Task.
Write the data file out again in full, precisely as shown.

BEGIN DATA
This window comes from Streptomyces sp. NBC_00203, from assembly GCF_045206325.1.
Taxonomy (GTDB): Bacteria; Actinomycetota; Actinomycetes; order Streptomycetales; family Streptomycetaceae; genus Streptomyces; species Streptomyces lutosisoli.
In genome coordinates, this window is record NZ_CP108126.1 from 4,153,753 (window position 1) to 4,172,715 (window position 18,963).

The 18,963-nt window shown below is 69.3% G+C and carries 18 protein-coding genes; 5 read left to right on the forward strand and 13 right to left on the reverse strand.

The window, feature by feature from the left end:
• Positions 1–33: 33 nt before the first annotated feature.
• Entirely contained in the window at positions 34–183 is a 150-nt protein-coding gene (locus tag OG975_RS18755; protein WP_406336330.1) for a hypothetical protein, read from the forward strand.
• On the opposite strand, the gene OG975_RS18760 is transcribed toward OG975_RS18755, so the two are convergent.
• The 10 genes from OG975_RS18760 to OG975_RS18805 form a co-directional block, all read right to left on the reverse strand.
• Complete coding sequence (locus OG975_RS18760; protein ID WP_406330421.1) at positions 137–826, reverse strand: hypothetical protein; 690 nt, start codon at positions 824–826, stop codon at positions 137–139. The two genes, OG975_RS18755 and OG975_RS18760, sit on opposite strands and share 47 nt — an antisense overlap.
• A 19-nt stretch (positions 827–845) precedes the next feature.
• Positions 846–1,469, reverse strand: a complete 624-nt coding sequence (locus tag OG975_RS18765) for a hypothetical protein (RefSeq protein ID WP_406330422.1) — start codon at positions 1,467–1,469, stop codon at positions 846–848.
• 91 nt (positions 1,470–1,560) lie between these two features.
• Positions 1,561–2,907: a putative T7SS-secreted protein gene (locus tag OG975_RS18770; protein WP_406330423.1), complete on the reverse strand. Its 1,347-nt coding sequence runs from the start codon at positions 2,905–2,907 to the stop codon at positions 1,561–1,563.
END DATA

This window comes from Streptomyces sp. NBC_00203, from assembly GCF_045206325.1.
Taxonomy (GTDB): Bacteria; Actinomycetota; Actinomycetes; order Streptomycetales; family Streptomycetaceae; genus Streptomyces; species Streptomyces lutosisoli.
In genome coordinates, this window is record NZ_CP108126.1 from 4,153,753 (window position 1) to 4,172,715 (window position 18,963).

The 18,963-nt window shown below is 69.3% G+C and carries 18 protein-coding genes; 5 read left to right on the forward strand and 13 right to left on the reverse strand.

The window, feature by feature from the left end:
• Positions 1–33: 33 nt before the first annotated feature.
• Entirely contained in the window at positions 34–183 is a 150-nt protein-coding gene (locus tag OG975_RS18755; protein WP_406336330.1) for a hypothetical protein, read from the forward strand.
• On the opposite strand, the gene OG975_RS18760 is transcribed toward OG975_RS18755, so the two are convergent.
• The 10 genes from OG975_RS18760 to OG975_RS18805 form a co-directional block, all read right to left on the reverse strand.
• Complete coding sequence (locus OG975_RS18760; protein ID WP_406330421.1) at positions 137–826, reverse strand: hypothetical protein; 690 nt, start codon at positions 824–826, stop codon at positions 137–139. The two genes, OG975_RS18755 and OG975_RS18760, sit on opposite strands and share 47 nt — an antisense overlap.
• A 19-nt stretch (positions 827–845) precedes the next feature.
• Positions 846–1,469, reverse strand: a complete 624-nt coding sequence (locus tag OG975_RS18765) for a hypothetical protein (RefSeq protein ID WP_406330422.1) — start codon at positions 1,467–1,469, stop codon at positions 846–848.
• 91 nt (positions 1,470–1,560) lie between these two features.
• Positions 1,561–2,907: a putative T7SS-secreted protein gene (locus tag OG975_RS18770; protein WP_406330423.1), complete on the reverse strand. Its 1,347-nt coding sequence runs from the start codon at positions 2,905–2,907 to the stop codon at positions 1,561–1,563.